The Mahabharata of Krishna-Dwaipayana Vyasa, Volume 1 eBook

This eBook from the Gutenberg Project consists of approximately 2,273 pages of information about The Mahabharata of Krishna-Dwaipayana Vyasa, Volume 1.

“The hawk then said, ’I am Indra, O virtuous king, and this pigeon is Agni, the carrier of the sacrificial clarified butter.  We had come unto thy sacrificial ground, desirous of testing thy merit.  Since thou hast cut off thy own flesh from thy body, thy glory shall be resplendent, and shall surpass that of all others in the world.  As long as men, O king, shall speak of thee, so long shall thy glory endure, and thou shalt inhabit the holy regions.’  Saying this to the king, Indra ascended to heaven.  And the virtuous king Usinara, after having filled heaven and earth with the merit of his pious deeds, ascended to heaven in a radiant shape.  Behold, O king, the residence of that noble-hearted monarch.  Here, O king, are seen holy sages and gods, together with virtuous and highsouled Brahmanas.”


“Lomasa said, ’See here, O lord of men, the sacred hermitage of Swetaketu, son of Uddalaka, whose fame as an expert in the sacred mantras is so widely spread on earth.  This hermitage is graced with cocoanut trees.  Here Swetaketu beheld the goddess Saraswati in her human shape, and spake unto her, saying, ’May I be endowed with the gift of speech!” In that yuga, Swetaketu, the son of Uddalaka, and Ashtavakra, the son of Kahoda, who stood to each other in the relation of uncle and nephew, were the best of those conversant with the sacred lore.  Those two Brahmanas, of matchless energy, who bore unto each other the relationship of uncle and nephew, went into the sacrificial ground of king Janaka and there defeated Vandin in a controversy.  Worship, O son of Kunti, with thy brothers, the sacred hermitage of him who had for his grandson Ashtavakra, who, even when a mere child, had caused Vandin to be drowned in a river, after having defeated him in a (literary) contest.’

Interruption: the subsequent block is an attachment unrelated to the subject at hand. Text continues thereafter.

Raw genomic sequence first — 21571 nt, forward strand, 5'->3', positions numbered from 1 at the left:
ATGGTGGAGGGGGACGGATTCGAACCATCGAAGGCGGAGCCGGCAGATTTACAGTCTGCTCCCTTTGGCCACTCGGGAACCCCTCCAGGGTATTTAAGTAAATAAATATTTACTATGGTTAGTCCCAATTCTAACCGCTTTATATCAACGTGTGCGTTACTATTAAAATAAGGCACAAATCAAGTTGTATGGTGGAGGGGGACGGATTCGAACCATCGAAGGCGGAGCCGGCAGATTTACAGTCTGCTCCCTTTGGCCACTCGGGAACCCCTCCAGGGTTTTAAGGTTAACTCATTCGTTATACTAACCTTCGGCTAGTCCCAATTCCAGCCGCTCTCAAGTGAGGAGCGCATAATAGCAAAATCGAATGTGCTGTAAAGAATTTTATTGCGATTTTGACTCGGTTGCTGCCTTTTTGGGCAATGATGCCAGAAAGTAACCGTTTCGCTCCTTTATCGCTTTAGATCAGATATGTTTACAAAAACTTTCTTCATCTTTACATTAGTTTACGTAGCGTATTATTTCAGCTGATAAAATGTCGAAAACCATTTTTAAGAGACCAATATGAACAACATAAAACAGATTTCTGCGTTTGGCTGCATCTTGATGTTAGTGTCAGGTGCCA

“Yudhishthira said, Tell me, O Lomasa, all about the power of this man, who had in that way defeated Vandin.  Why was he born as Ashtavakra (crooked in eight parts in his body)?”

“Lomasa said, The sage Uddalaka had a disciple named Kahoda of subdued passions, and entirely devoted to the service of his preceptor and who had continued his studies long.  The Brahmana had served his tutor long, and his preceptor, recognising his service, gave him his own daughter, Sujata, in marriage, as well as a mastery over the Shastras.  And she became with child, radiant as fire.  And the embryo addressed his father while employed in reading, ’O father, thou hast been reading the whole night, but (of all that) thy reading doth not seem to me correct.  Even in my fetal state I have, by thy favour, become versed in the Shastras and the Vedas with their several branches.  I say, O father, that what proceeds from thy mouth, is not correct.’  Thus insulted in the presence of his disciples, the great sage in anger cursed his child in the womb, saying, ’Because thou speakest thus even while in the womb, therefore

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The Mahabharata of Krishna-Dwaipayana Vyasa, Volume 1 from Project Gutenberg. Public domain.
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